High Rise Syndrome in Cats
While cats are famous for their ability to land on their feet, the reality is they don’t always stick their landing. High rise syndrome refers to the common set of injuries that cats may sustain when they fall from high places. This condition is seen more often in warmer weather, but high rise syndrome can occur anytime a window or balcony door is left open.
Cats love to sit on windowsills and watch the birds fly by. If a window is open too wide or if they push on a loose screen, they can fall out. Cats might also fall if they are startled by a vacuum or other loud noise.
In the 1980s, the Animal Medical Center became the first to report on high rise syndrome when, over the course of five months, AMC treated 132 cats who had fallen from buildings. Although 90 percent of the cats survived, many of the cats sustained serious injuries, including chest trauma, head/facial injuries, and limb fractures.
Cats who live in apartments with balconies or unscreened windows are most at risk, but cats also may be injured falling from a second floor landing.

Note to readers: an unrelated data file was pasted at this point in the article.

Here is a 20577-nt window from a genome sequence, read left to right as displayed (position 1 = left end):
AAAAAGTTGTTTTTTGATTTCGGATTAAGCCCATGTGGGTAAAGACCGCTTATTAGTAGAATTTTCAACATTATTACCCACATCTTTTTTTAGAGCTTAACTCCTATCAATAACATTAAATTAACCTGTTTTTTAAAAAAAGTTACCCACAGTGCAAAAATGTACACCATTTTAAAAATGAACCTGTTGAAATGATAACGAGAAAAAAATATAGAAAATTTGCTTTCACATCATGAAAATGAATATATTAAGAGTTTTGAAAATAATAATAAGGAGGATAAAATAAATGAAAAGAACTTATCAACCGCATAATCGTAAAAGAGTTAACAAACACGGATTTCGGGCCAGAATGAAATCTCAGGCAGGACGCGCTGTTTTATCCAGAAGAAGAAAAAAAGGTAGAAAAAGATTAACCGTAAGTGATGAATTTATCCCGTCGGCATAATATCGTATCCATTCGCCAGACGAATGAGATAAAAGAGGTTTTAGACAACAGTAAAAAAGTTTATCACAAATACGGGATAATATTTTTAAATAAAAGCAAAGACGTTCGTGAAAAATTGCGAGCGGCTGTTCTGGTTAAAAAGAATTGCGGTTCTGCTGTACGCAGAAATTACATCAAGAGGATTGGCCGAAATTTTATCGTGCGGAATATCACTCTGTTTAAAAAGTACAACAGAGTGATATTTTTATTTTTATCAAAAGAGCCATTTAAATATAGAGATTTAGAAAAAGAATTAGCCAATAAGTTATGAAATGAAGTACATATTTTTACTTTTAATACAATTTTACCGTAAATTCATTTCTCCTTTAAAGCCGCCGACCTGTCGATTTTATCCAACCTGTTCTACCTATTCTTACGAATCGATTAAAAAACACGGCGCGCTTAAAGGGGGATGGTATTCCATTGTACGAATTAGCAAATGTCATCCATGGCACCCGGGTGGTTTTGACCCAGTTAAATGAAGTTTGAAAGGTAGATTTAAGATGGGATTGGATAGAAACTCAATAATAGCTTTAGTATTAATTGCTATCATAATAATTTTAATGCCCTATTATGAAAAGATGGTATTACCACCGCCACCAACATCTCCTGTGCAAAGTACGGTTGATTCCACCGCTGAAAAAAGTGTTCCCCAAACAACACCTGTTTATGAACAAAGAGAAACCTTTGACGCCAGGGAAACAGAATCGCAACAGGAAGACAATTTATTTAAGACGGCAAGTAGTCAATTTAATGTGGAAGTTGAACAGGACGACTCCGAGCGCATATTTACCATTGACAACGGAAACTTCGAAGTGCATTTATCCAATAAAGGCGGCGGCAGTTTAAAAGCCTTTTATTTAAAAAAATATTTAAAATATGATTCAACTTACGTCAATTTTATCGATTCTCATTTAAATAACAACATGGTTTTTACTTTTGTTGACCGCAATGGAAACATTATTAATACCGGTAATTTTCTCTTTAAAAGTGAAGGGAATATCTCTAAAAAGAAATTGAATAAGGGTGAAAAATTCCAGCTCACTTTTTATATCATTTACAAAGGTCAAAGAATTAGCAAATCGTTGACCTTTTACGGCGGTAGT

Many owners believe their cat won’t fall, or if she does, she will land safely on her feet. While a cat’s “righting reflex” allows her to twist her body and land on her feet most of the time, she still may get hurt.
Kittens and young cats are more prone to falls due to their inexperience and curiosity. Older or less agile cats may suffer more injuries if they’re not able to reposition themselves in time, or if their legs are too weak to absorb the shock of the fall.
If your cat falls from any significant height, take her immediately to a veterinary ER. There are a number of serious injuries she may have sustained that might not be obvious to you. The sooner your cat can be evaluated and treated, the better the chance of a full recovery.
A cat who has fallen may be in shock and require fluids, oxygen, and pain relief. The emergency veterinarian will conduct a full examination and may order x-rays, an ultrasound, or other tests to evaluate your cat’s condition. Although many different injuries are possible, the most common include:
- Chest and lung injuries
- Head and facial injuries
- Limb fractures
- Abdominal organ injuries/bleeding
The injuries depend on how far a cat falls and in which position and on what surface she lands. The fall needs to be high enough to allow the cat to twist, but not too high that it causes traumatic injury.
Treatment depends upon the injuries suffered, but typically includes oxygen for chest trauma, surgery for abdominal injuries or broken bones, and dental work for fractured jaws or teeth.
Fortunately, high rise syndrome is preventable. Take the following steps to keep your cat safe:
- Keep window screens tightly in place
- Close windows if you don’t have screens
- Keep pets off open balconies
- Don’t feed birds on your balcony
- Keep balcony doors tightly shut at all times
- Consider a screened enclosure “catio” to give your cat a safe space to play